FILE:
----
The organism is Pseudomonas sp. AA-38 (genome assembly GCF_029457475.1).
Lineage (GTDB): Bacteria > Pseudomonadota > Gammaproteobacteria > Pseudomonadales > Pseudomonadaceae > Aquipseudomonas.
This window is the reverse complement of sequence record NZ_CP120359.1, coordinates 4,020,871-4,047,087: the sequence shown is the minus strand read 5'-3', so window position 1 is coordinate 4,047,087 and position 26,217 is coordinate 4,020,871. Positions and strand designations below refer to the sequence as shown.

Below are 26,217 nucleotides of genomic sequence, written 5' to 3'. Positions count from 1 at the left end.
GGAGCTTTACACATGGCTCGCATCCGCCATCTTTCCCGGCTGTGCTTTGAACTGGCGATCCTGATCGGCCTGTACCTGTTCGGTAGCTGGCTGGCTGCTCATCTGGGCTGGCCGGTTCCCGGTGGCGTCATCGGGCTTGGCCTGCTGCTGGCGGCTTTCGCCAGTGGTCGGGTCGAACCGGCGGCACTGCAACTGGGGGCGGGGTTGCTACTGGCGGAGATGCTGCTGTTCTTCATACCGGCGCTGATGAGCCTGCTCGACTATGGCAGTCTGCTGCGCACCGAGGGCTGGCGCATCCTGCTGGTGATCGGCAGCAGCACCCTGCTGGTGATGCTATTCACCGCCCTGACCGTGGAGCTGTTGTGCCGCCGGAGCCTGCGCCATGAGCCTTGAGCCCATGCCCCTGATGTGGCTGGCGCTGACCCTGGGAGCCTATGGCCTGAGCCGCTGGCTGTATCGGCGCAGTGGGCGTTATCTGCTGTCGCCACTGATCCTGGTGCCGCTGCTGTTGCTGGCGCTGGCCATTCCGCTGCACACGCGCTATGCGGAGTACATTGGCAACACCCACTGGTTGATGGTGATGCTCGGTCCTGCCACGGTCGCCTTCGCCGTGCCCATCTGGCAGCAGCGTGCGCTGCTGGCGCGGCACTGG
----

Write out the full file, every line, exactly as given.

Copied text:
The organism is Pseudomonas sp. AA-38 (genome assembly GCF_029457475.1).
Lineage (GTDB): Bacteria > Pseudomonadota > Gammaproteobacteria > Pseudomonadales > Pseudomonadaceae > Aquipseudomonas.
This window is the reverse complement of sequence record NZ_CP120359.1, coordinates 4,020,871-4,047,087: the sequence shown is the minus strand read 5'-3', so window position 1 is coordinate 4,047,087 and position 26,217 is coordinate 4,020,871. Positions and strand designations below refer to the sequence as shown.

Below are 26,217 nucleotides of genomic sequence, written 5' to 3'. Positions count from 1 at the left end.
GGAGCTTTACACATGGCTCGCATCCGCCATCTTTCCCGGCTGTGCTTTGAACTGGCGATCCTGATCGGCCTGTACCTGTTCGGTAGCTGGCTGGCTGCTCATCTGGGCTGGCCGGTTCCCGGTGGCGTCATCGGGCTTGGCCTGCTGCTGGCGGCTTTCGCCAGTGGTCGGGTCGAACCGGCGGCACTGCAACTGGGGGCGGGGTTGCTACTGGCGGAGATGCTGCTGTTCTTCATACCGGCGCTGATGAGCCTGCTCGACTATGGCAGTCTGCTGCGCACCGAGGGCTGGCGCATCCTGCTGGTGATCGGCAGCAGCACCCTGCTGGTGATGCTATTCACCGCCCTGACCGTGGAGCTGTTGTGCCGCCGGAGCCTGCGCCATGAGCCTTGAGCCCATGCCCCTGATGTGGCTGGCGCTGACCCTGGGAGCCTATGGCCTGAGCCGCTGGCTGTATCGGCGCAGTGGGCGTTATCTGCTGTCGCCACTGATCCTGGTGCCGCTGCTGTTGCTGGCGCTGGCCATTCCGCTGCACACGCGCTATGCGGAGTACATTGGCAACACCCACTGGTTGATGGTGATGCTCGGTCCTGCCACGGTCGCCTTCGCCGTGCCCATCTGGCAGCAGCGTGCGCTGCTGGCGCGGCACTGG